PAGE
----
454 F.2d 783 (9th Cir. 1971), 22104, Greene v. United States
|Docket Nº:||22104, 22104-A, 22104-B.|
|Citation:||454 F.2d 783|
|Party Name:||Earl D. GREENE, Appellant, v. UNITED STATES of America, Appellee. John BECKER, Appellant, v. UNITED STATES of America, Appellee. Mike A. THOMAS, Appellant, v. UNITED STATES of America, Appellee.|
|Case Date:||November 23, 1971|
|Court:||United States Courts of Appeals, Court of Appeals for the Ninth Circuit|
Rehearing Denied Feb. 3, 1972.
Charles O. Morgan, San Francisco, Cal. (argued), for John Becker.
Leonard P. Burke (argued), of Scalora & Burke, Sacramento, Cal., for Mike A. Thomas.
James Neil, San Jose, Cal. (argued), for Earl D. Greene.
Brewster Q. Morgan, Asst. U. S. Atty. (argued), Dwayne Keyes, U. S. Atty., James J. Simonelli, Asst. U. S. Atty., Sacramento, Cal., for appellee.
Before HAMLEY, MERRILL and HUFSTEDLER, Circuit Judges.
HAMLEY, Circuit Judge:
Mike A. Thomas, John Becker and Earl D. Greene, were jointly indicted, tried and convicted on charges involving possession of unregistered distilling apparatus, sale without stamp of distilled
spirits, and conspiracy. 1 The three took separate appeals which we consolidated for argument and disposition. While these appeals were pending, defendant Greene was murdered. As to his appeal it is, therefore appropriate to remand with directions to vacate the judgment and dismiss the indictment. We reverse the convictions of Thomas and Becker for the reasons stated below.
In September, 1962, Jack Courtney, a special investigator with the Alcohol and Tobacco Tax Division of the United States Treasury Department, assumed the role of an undercover agent in an effort to penetrate what he believed to be an organization which was selling bootleg whiskey. Posing as a gangster or member of the "syndicate," he was, on September 5, 1962, introduced to defendants Thomas and Becker by Gerald Brown, an informer for the Oakland Police Department. The events which thereafter unfolded reveal almost unbelievable nai›2‹vete›1‹ on the part of defendants in accepting Courtney as a representative of the "syndicate." More important, however, they disclose wholly impermissible participation by the Government, through its regularly-employed agent, Courtney, in a project to manufacture, sell and distribute bootleg whiskey.
Courtney held himself out to Thomas and Becker as a gangster because he had received information through a police informer that Thomas and Becker were attempting to locate a "syndicate" connection to purchase large quantities of moonshine whiskey. During the course of their September 5, 1962, meeting, Thomas and Becker told Courtney that they had sold non-tax paid alcohol to the public prior to meeting Courtney, but indicated that they preferred one buyer. They also told Courtney that if he wanted to deal with them he would have to be able to take delivery of one hundred to two hundred gallons of bootleg whiskey a week. Courtney told them he was in a position to accept whatever they could produce.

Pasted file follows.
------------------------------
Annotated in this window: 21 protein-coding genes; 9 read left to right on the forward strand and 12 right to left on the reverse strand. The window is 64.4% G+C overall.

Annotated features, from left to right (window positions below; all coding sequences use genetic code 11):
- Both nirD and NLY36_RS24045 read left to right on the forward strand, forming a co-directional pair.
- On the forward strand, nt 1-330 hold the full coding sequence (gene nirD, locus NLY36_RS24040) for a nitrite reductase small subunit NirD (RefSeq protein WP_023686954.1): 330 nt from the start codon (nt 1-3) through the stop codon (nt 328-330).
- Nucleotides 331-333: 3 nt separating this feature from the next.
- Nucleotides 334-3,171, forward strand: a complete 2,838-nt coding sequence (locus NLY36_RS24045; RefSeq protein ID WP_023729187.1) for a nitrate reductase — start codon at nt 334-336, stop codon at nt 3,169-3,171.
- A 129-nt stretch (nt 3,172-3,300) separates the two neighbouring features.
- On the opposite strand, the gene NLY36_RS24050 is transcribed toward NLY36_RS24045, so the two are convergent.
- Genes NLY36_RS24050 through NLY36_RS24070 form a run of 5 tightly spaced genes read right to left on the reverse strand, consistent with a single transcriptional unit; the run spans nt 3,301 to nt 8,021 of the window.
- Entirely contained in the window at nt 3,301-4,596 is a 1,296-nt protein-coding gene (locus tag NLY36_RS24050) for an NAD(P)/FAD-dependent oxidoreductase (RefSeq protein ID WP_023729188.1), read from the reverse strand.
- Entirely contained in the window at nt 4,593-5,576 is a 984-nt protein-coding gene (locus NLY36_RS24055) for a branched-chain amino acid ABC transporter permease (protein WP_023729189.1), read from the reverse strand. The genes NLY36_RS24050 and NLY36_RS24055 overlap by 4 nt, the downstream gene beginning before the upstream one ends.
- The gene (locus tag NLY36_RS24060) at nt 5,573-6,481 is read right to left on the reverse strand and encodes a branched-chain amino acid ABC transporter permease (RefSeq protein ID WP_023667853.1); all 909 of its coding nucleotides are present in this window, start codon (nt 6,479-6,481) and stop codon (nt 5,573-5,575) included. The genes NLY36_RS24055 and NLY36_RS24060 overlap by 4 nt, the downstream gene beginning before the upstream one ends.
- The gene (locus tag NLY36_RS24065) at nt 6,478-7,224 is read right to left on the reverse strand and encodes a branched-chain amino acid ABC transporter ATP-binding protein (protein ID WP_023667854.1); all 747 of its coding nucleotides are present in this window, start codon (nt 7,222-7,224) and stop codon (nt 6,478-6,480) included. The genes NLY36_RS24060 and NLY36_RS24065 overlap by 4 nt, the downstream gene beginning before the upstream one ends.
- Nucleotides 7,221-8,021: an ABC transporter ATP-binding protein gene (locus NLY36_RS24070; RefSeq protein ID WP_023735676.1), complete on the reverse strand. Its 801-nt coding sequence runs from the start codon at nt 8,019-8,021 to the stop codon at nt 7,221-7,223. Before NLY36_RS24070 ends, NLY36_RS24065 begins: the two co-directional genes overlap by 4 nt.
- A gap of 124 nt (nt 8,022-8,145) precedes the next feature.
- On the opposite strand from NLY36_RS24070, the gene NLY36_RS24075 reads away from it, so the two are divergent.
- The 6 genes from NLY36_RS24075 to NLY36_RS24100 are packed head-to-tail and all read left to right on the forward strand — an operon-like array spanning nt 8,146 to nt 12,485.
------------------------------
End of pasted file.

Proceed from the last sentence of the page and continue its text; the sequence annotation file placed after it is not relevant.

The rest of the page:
Later that same evening Becker took Courtney to his home in Oakland and gave Courtney a sample of Becker's and Thomas' bootleg whiskey. Becker and Thomas at that time described their thenexisting still set-up to Courtney. During Courtney's 1962 association with Thomas and Becker, and in order to play the part of a gangster, Courtney showed Thomas and Becker strip stamps, displayed labels in the back of his car, and told them he had a bottling plant as part of the syndicate operation.
On September 10, 1962, Courtney purchased eight gallons of illegal distilled spirits from Becker and Thomas. As a result of Courtney's activities, government agents, in October 1962, located and raided a still on Thomas' property near Sacramento. In early 1963, Thomas and Becker pleaded guilty to charges similar to those alleged in the instant indictment. Both were sentenced to six months in jail and were released from custody in November, 1963.
In late 1962, while the 1962 case was pending and Becker was free on bail, Courtney initiated telephone contact with Becker concerning further relationship between them. Courtney's purpose was to determine whether his undercover identity had been compromised. During the telephone call, Becker manifested a lack of awareness of Courtney's true identity.
Courtney had no further contact with Thomas or Becker until, in December,
1963, he received a letter from Becker, quoted in the margin. 2 The telephone call referred to in the letter was Courtney's 1962 call to Becker, mentioned above.
After receiving the December...
To continue readingFREE SIGN UP